Review by Jeffrey Martin
Title Enlightened Ways: The Many Streams of Buddhist Art in Thailand
Authors Heidi Tan, Alan Chong
Publisher Asian Civilisations Museum, 2012
ISBN 9810746288, 9789810746285
Issued in conjunction with an exhibit through mid-April (2013) at the Asian Civilisations Museum, Singapore, Enlightened Ways: The Many Streams of Buddhist Art in Thailand examines the varied religious influences on Thai Buddhist art. One might expect this be little more than Theravada Buddhism, but the curators of the exhibit are interested to demonstrate otherwise. Through a collection of nearly 200 items, the influence of Mahayana Buddhism, Brahmanism, and indigenous spirit worship are explored in examples of sculpture, painting, and enlightened manuscripts. Objects of day-to-day living are included as well, such as ritual implements, amulets, furniture, textiles, and ceramics. The works are divided into eight historical periods, with the earliest pieces dating to 5th century CE and the latest constructed especially for the exhibit, a replica of a Salak Yom tree, typically raised at rural festivals and decorated with material and monetary donations to members of the local sangha.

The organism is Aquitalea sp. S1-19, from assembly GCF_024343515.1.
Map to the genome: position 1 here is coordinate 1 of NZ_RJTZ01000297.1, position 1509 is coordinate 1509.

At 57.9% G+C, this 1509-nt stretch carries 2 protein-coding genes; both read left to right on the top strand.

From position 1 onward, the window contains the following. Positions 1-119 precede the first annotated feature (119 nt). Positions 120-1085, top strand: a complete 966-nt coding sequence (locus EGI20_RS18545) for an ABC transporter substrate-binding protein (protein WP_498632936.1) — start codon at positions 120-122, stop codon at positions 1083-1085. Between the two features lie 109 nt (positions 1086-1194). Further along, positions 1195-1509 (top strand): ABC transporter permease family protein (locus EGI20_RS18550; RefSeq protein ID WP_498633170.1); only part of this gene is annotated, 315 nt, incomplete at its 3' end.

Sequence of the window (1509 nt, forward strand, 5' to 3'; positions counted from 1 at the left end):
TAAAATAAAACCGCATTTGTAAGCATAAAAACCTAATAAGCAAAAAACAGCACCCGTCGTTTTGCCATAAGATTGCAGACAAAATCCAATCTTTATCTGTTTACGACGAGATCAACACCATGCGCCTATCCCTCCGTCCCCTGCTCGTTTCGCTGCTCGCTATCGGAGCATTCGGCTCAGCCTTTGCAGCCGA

As museum director Alan Chong notes in his forward, the purpose of the exhibit is not to define Thai Buddhism, nor Thai Buddhist art, but instead to document “art related to the evolving practice of Buddhism in the region now demarcated by the borders of Thailand.” This explains the inclusion of items and images not typically associated with a doctrinal view of Buddhism, including 14th and 15th century bronzes of Ganesha, Yasksha, and Vishnu, as well as collections of magical amulets, merit-making clay tablets, and fortune-telling manuscripts. Scholar Peter Skilling observes in his essay on devotional aesthetics that
…the overall concerns and day-to-day lives of Buddhists go beyond sectarianism or narrow definitions. More important than rigid dogmatics is the quest for merit, success, and happiness, acted out through liturgies and devotion, and in cults of images and relics.
One might also note less benign motivations. Power and prestige have typically been associated with merit-making as well as with the possession of relics. And tapping into sacred power has been at the heart of the amulet trade, as well as that of another genre not explored here, the tattoo.
The book features essays from well-known names in Buddhist studies, including:
- The Aesthetics of Devotion – Peter Skilling
- The Walking Buddha in Thailand – John Listopad
- Naming the Buddha – Amara Srisuchat
- A Buddha in the Palm of Your Hand – Justin McDaniel
- Trees of Offering – Alexandra Denes
Among the other contributors is one who rates only acknowledgement in the copyrights, but without whose work a book wouldn’t even be possible. Photographer Richard Lingner has done an excellent job capturing the form, color and textures of nearly 200 pieces of art, allowing those of us who can’t visit Singapore to experience these beautiful works on display at the Asian Civilisations Museum.
Scans of additional pages at
Theravada Buddhist Civilizations
Video tour with curator Heidi Tan
I wonder what the text states on Vajrayana Buddhism? I am anxious to read the text.